Association guidelines released in 2017 called for earlier intervention for high blood pressure to avoid its devastating, life-alerting consequences. The new definition of high blood pressure is a systolic pressure, or top number, of 130 or higher, or diastolic pressure of 80 or higher. The data show that the risk for heart attack, stroke and other consequences of high blood pressure begins to occur at any level above 120 mmHg. In fact, risk doubles at 130 compared to levels below 120. When blood pressure rises above 120 systolic, even while diastolic remains below 80, blood pressure is considered “elevated” and a patient would be advised to take action with lifestyle changes. Under the updated guidelines, nearly half of all adults in the U.S. have high blood pressure. However, nearly one in six American adults who have high blood pressure don’t know it, according to the Association.

The Association also recommends making small, simple changes, like exercising regularly and limiting sodium intake, both which can help lower blood pressure. Try limiting sodium to 1,500 mg/daily by reducing processed or pre-packaged foods—the leading source of dietary sodium–and reading labels to help identify lower-sodium products. Meditation and exercise—even yoga—can help you lower stress. And keep alcohol intake to one serving per day for women, and two for men. And if you don’t drink, don’t start.

Awareness is also key when it comes to stroke treatment. For many strokes, the right treatment right away can save lives and improve recovery so it’s important to get help immediately. The Association’s Together to End Stroke™ initiative teaches the acronym F.A.S.T. to help people to recognize the most common stroke warning signs and what to do if one occurs:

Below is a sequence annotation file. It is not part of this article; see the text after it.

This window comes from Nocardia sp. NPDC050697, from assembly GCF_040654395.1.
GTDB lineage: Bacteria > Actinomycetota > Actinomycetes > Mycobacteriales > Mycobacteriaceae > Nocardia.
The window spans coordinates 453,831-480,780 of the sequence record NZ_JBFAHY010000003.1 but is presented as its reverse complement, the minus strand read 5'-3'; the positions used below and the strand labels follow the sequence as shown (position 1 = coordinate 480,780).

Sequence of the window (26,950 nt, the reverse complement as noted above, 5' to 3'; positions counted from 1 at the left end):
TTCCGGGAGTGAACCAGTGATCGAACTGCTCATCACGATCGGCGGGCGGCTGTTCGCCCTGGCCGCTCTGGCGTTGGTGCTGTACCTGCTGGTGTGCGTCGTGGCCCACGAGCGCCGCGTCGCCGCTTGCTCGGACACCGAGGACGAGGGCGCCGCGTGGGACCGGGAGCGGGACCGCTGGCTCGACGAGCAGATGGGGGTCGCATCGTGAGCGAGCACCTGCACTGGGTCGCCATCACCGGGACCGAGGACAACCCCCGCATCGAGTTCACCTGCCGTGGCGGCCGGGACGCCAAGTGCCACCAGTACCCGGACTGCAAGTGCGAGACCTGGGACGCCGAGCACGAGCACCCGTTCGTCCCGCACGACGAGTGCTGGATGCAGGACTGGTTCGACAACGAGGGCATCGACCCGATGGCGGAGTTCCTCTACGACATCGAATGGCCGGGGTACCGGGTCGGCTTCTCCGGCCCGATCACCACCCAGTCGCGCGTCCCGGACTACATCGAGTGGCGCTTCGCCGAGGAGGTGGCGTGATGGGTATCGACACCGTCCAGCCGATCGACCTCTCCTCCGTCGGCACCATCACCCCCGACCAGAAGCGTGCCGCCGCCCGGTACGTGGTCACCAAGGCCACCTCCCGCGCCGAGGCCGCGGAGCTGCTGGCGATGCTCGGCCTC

• F – Face Drooping: Does one side of the face droop or is it numb? Ask the person to smile.
  • A – Arm Weakness: Is one arm weak or numb? Ask the person to raise both arms. Does one arm drift downward?
  • S – Speech Difficulty: Is speech slurred, are they unable to speak, or are they hard to understand? Ask the person to repeat a simple sentence like, “The sky is blue.” Is the sentence repeated correctly?
  • T – Time to call 911: If the person shows any of these symptoms, even if the symptoms go away, call 911 and get them to the hospital immediately.

Calling 911 is the fastest proven way to access treatment because hospitals are set up to treat stroke patients arriving by ambulance. Stroke patients who receive the clot-busting drug alteplase (also known as tPA) within 90 minutes of symptom onset are almost 3 x more likely to recover with little or no disability. Under new guidelines, more stroke patients may be eligible to receive alteplase (also known as tPA) to decrease disability, if given promptly. New stroke guidelines have increased the timeframe for patients to qualify for treatment using a clot-removal device to recover with little or no disability. However, urgency is still required during a stroke event and acting F.A.S.T. will make a difference in someone’s quality of life.

For more information about stroke or American Stroke Month, follow #StrokeMonth on social media or visit